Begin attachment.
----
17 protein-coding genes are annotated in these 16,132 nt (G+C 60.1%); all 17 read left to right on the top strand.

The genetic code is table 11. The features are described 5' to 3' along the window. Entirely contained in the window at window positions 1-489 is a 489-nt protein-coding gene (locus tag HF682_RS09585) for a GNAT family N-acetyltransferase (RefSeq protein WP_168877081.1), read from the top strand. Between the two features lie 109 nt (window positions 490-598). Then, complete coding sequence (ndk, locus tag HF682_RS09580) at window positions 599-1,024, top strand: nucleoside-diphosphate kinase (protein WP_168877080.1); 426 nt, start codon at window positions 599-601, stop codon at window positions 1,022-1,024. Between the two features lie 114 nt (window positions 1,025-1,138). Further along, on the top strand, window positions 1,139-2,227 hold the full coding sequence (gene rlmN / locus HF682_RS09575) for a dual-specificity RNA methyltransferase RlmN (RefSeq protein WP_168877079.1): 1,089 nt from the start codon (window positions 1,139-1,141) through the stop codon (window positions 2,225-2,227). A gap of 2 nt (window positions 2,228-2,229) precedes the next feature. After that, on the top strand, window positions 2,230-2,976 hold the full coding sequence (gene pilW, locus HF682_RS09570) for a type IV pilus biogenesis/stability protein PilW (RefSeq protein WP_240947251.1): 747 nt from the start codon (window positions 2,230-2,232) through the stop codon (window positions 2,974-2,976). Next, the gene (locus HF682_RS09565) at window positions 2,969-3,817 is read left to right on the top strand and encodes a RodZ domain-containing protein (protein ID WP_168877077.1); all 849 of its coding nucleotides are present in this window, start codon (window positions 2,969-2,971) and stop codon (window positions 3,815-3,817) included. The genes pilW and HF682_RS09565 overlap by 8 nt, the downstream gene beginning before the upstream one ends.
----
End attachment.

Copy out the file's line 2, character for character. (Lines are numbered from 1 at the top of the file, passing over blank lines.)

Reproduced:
The genetic code is table 11. The features are described 5' to 3' along the window. Entirely contained in the window at window positions 1-489 is a 489-nt protein-coding gene (locus tag HF682_RS09585) for a GNAT family N-acetyltransferase (RefSeq protein WP_168877081.1), read from the top strand. Between the two features lie 109 nt (window positions 490-598). Then, complete coding sequence (ndk, locus tag HF682_RS09580) at window positions 599-1,024, top strand: nucleoside-diphosphate kinase (protein WP_168877080.1); 426 nt, start codon at window positions 599-601, stop codon at window positions 1,022-1,024. Between the two features lie 114 nt (window positions 1,025-1,138). Further along, on the top strand, window positions 1,139-2,227 hold the full coding sequence (gene rlmN / locus HF682_RS09575) for a dual-specificity RNA methyltransferase RlmN (RefSeq protein WP_168877079.1): 1,089 nt from the start codon (window positions 1,139-1,141) through the stop codon (window positions 2,225-2,227). A gap of 2 nt (window positions 2,228-2,229) precedes the next feature. After that, on the top strand, window positions 2,230-2,976 hold the full coding sequence (gene pilW, locus HF682_RS09570) for a type IV pilus biogenesis/stability protein PilW (RefSeq protein WP_240947251.1): 747 nt from the start codon (window positions 2,230-2,232) through the stop codon (window positions 2,974-2,976). Next, the gene (locus HF682_RS09565) at window positions 2,969-3,817 is read left to right on the top strand and encodes a RodZ domain-containing protein (protein ID WP_168877077.1); all 849 of its coding nucleotides are present in this window, start codon (window positions 2,969-2,971) and stop codon (window positions 3,815-3,817) included. The genes pilW and HF682_RS09565 overlap by 8 nt, the downstream gene beginning before the upstream one ends.